At this point, the fall semester is in full swing for many of us. For me, I’ve just wrapped up the third week of the semester and I’m gearing up for the fourth. This time last year, I was settling into my classes, beginning to turn in some preliminary assignments; and beginning to make some friends as I began my first year of my MLIS program.
This year, I’m doing much of the same: settling into classes, turning in some preliminary assignments, messaging those same friends in our GroupMe chat; but this time I’m doing it all from my laptop while sitting in the same chair at the table in my apartment. For folks who were always online students, this may not be a new sight, but for those who were primarily face-to-face students, like myself, it’s a change. Especially since I also work 3-4 days a week and eat many of my meals in the same spot. My yoga ball desk chair and I have become very good friends over the past few months.
So, why am I writing about this? Working and taking classes from home has become the new normal for many of us, but I think we need to keep talking about how it is affecting us, mentally, physically, and emotionally. I hope that by sharing some of my experiences, those who are in a similar situation might know that they are not the only people dealing with this. However, I’m very lucky to have a private space to dedicate to working, but I also recognize that many folks also working/going to school at home do not have that luxury. Even so, it’s good to check in with yourself every once and a while, and maybe this can be that reminder for you.
I’ve taken some of the advice from the recent post about physical health, including ergonomics and eye strain (if you work on a laptop, prop it up to eye level and filter out the blue light–it really does make a world of difference). One thing that I am still working on, and haven’t quite been able to find a routine that works for me, is exercise. I used to get at least a 30 minute walk in every day pre-pandemic by walking to campus, but that obviously isn’t happening as much anymore. I try to get up and walk around my apartment as much as I can, but I tend to get sucked into my work to the point where I look up and it’s been four hours. And, by the end of the day, I’m usually exhausted from a full day of work and school and really find it difficult to find the motivation to be active. And, because I’m not as active, my sleeping has really been affected.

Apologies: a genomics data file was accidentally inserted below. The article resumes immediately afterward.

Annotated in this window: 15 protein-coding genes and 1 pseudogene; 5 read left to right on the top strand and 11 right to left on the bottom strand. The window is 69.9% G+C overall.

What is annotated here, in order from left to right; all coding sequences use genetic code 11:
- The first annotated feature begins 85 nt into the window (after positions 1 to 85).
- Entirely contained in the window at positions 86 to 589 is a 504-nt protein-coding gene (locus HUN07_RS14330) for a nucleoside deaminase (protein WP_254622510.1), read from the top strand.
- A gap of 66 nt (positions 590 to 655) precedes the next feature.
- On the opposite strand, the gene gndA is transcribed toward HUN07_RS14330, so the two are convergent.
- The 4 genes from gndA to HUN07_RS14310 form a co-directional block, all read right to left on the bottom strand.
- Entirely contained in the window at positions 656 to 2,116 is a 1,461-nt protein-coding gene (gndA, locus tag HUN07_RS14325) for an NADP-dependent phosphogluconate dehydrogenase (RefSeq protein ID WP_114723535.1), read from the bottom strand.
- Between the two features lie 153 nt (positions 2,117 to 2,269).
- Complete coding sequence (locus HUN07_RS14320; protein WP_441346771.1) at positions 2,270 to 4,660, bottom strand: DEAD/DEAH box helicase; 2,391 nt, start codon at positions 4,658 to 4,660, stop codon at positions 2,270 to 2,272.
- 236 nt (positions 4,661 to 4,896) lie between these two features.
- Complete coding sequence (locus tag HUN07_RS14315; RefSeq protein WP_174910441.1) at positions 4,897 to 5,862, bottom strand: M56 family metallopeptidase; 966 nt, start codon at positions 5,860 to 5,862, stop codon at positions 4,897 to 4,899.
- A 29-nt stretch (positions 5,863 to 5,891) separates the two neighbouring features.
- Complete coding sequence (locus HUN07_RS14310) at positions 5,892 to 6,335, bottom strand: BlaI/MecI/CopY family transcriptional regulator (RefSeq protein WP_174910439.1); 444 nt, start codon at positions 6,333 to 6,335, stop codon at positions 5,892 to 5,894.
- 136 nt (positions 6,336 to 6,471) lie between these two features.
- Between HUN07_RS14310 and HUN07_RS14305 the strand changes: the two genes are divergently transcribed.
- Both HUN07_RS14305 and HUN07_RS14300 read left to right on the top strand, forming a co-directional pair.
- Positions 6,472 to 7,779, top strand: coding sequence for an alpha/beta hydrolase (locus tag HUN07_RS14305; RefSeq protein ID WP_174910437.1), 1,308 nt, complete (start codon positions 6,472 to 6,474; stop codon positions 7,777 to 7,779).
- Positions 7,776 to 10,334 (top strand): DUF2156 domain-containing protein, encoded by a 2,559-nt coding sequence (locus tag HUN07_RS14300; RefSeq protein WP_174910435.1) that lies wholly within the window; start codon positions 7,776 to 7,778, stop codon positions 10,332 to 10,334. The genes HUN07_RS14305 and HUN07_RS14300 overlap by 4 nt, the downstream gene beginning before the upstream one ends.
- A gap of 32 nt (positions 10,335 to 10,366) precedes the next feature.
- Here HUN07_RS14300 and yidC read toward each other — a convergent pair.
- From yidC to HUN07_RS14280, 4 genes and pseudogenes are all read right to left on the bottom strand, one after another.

Those full days of work and school have really been taking a toll on me, mentally. With the absence of coffee breaks, chatting with coworkers, or walking from building to building for work or class on campus, I’m suddenly working a lot more in the same amount of time. Don’t get me wrong, I’m happy to be productive and to stay focused, but I find I’m mentally exhausted at the end of the day. I spend my mornings doing virtual work for my graduate assistantship, I transition to working on classwork or my thesis in the afternoon, and, while I try to wrap it all up between 5 pm and 7 pm every day, that’s still a very full day. Because all of my energy has been focused on work and school, it’s also been difficult to prioritize chores! Dishes pile up before my eyes and I need to force myself to wake up early if I even hope to do a load of laundry.
All this to say, if you feel like you’ve been living at work more than you’ve been working from home, I feel you and I’m right there with you. For those in a similar situation, how have you been faring? (Please tell me I’m not the only one who has been ignoring their dishes.) What has worked for you and what hasn’t? Let me know in the comments or on Twitter @JaneBehre.
Just a reminder: “We are not all in the same boat…[but] we are all in the same storm.” And, please, register to vote.
(P.S. For all of my fellow musical theater nerds, here is the song I’m referencing in the title)
Jane Behre is a second-year MLIS student at the University of Maryland. At UMD, she is the coordinator for the First Year Book Program and a Research & Teaching Fellow. Her academic and professional interests include information literacy instruction and health literacy.